The ancient Greek Zeugma Mosaics in Turkey are real archaeological treasures that can still be admired at the Zeugma Mosaic Museum in Gaziantep.
The 30,000 square meter museum, which opened its doors in September 2011, is the largest mosaic museum in the world and contains 1,700 square meters of ancient art.
Zeus, turned into a bull, is depicted stealing the goddess Europa. Credit: Dosserman/Wikimedia Commons CC BY-SA 4.0
The museum is dedicated to the mosaics found at Zeugma, which was originally founded as Seleucia by Seleucus I Nicator, a general in the army of Alexander the Great, in 305 BC.
After Alexander’s death, his generals divided the empire among themselves. Although Seleucus moved his main capital to Antioch, Seleucia became an important center of trade, Hellenistic culture, and regional administration under the Seleucids.
Ancient Greek mosaic of Achilles on Skyros in Zeugma.
The city was inhabited by Greeks, Syrians and Jews. It was a rich city with a population of 80,000 people, and in the II and III centuries BC. it was advanced enough to be compared with the other great center of Hellenism, Alexandria in Egypt.
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The troops of the Roman Empire conquered the city in 64 BC, renaming it Zeugma (which means “bridge” or “crossing” in ancient Greek).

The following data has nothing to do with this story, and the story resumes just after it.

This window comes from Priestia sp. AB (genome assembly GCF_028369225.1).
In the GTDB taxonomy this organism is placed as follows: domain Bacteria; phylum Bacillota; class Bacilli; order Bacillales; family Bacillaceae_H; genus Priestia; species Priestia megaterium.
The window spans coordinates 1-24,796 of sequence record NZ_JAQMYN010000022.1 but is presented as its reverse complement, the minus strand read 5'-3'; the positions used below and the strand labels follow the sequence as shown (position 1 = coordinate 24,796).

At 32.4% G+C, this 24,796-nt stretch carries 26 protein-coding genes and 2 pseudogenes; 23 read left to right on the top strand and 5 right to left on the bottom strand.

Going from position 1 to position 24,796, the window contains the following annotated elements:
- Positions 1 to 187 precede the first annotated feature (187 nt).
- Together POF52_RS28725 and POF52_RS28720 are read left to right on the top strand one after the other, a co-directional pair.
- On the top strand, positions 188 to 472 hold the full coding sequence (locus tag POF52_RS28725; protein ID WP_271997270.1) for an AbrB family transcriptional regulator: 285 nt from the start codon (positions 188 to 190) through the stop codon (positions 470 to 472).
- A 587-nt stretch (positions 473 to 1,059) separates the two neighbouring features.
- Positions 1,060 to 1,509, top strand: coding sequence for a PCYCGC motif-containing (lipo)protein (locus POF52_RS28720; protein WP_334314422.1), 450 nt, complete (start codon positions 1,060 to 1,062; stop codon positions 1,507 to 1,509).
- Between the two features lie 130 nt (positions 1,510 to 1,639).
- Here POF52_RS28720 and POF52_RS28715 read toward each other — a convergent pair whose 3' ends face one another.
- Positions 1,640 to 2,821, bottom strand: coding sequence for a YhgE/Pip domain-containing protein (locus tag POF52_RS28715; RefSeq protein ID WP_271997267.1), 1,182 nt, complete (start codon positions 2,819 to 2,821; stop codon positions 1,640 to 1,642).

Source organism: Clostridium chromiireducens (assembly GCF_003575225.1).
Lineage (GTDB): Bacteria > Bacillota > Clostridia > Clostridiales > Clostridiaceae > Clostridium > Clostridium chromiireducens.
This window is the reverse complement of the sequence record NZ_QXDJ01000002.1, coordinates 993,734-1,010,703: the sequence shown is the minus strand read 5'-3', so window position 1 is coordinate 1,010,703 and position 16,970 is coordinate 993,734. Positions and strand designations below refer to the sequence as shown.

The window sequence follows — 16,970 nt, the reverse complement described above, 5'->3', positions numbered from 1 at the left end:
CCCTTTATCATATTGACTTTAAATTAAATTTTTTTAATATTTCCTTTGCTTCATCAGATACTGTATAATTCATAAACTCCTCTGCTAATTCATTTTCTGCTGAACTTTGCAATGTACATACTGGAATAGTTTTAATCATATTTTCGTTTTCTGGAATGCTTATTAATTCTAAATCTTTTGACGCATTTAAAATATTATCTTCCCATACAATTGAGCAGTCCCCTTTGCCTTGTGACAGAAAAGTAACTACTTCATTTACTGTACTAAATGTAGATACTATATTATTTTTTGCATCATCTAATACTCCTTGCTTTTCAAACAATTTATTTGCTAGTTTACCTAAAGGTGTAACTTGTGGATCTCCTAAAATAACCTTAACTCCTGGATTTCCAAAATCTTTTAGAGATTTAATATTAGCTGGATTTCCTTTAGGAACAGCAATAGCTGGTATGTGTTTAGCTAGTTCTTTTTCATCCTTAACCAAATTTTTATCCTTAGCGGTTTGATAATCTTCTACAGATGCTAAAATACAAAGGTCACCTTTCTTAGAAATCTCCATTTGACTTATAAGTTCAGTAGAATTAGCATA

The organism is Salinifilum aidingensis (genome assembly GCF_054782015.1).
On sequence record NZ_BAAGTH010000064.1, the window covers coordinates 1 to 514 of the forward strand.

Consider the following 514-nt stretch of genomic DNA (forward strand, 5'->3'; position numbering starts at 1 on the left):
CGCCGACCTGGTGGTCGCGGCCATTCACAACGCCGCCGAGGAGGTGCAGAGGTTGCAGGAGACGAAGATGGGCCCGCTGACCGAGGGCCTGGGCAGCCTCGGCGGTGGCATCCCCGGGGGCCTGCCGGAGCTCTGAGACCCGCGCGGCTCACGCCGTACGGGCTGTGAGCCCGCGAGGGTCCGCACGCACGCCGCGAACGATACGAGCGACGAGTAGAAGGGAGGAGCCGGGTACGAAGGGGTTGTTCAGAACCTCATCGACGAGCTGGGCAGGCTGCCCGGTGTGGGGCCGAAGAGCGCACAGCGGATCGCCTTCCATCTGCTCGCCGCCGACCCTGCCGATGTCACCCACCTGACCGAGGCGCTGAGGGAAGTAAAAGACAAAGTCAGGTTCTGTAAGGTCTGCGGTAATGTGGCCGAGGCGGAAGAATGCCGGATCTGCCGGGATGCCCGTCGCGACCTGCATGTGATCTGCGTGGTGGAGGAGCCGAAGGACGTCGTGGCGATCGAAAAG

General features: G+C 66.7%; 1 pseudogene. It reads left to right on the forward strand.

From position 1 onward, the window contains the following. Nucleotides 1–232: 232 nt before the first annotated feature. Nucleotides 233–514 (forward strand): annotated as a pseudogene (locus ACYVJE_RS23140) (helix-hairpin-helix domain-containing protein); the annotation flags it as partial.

Greek god Achileos. Credit: Public Domain
The Romans held Zeugma until 253 AD, when the Persian Sassanids captured the city, ending the most significant years of its existence.
Ancient Greek mosaics at Zeugma
Zeugma’s treasures, including her famous mosaics, remained relatively unknown until 2000. Now Zeugma is 80% under water after being flooded by the waters of a nearby artificial lake.
Andromeda with Perseus holding the head of Medusa.Credit: Dosseman/Wikimedia Commons CC BY-SA 4.0
Archaeologists were alarmed by the flooding of the area and immediately began excavations to save the ancient treasures.
Most of the Greek Zeugma mosaics that have been found in excellent condition date back to the 2nd century BC, before the Romans.
Dionysus and Bacchus. Credit:Dosseman/Wikimedia Commons CC BY-SA 4.0
However, some of the mosaics appear to be from the Roman era, as they depict Greek and Roman deities together. In addition, some of the mosaics deviate from the purely Hellenistic style and imagery, and archaeologists attribute them to the Roman era of the city’s history.
Zeus, in the form of Satyr, tries to seduce Antiope. Credit: Dosseman/Wikimedia Commons CC BY-SA 4.0
Archaeological site at Zeugma
Zeugma Archaeological Site is a UNESCO World Heritage Site located 10 kilometers (six miles) from Nizip, within Gaziantep. The surviving parts of the ancient city include a Hellenistic agora, a Roman agora, two sanctuaries, a stadium, a theatre, two baths and a military base of the Roman legion.
You can also find the remains of the administrative structures of the Roman legion, most of the residential areas, the Hellenistic and Roman city walls, the eastern, southern and western necropolises.
The archaeological site of Zeugma is of great historical importance for understanding the ancient integration of the Hellenistic and Semitic cultural spheres and the emergence of syncretic hybrid cultures in the region.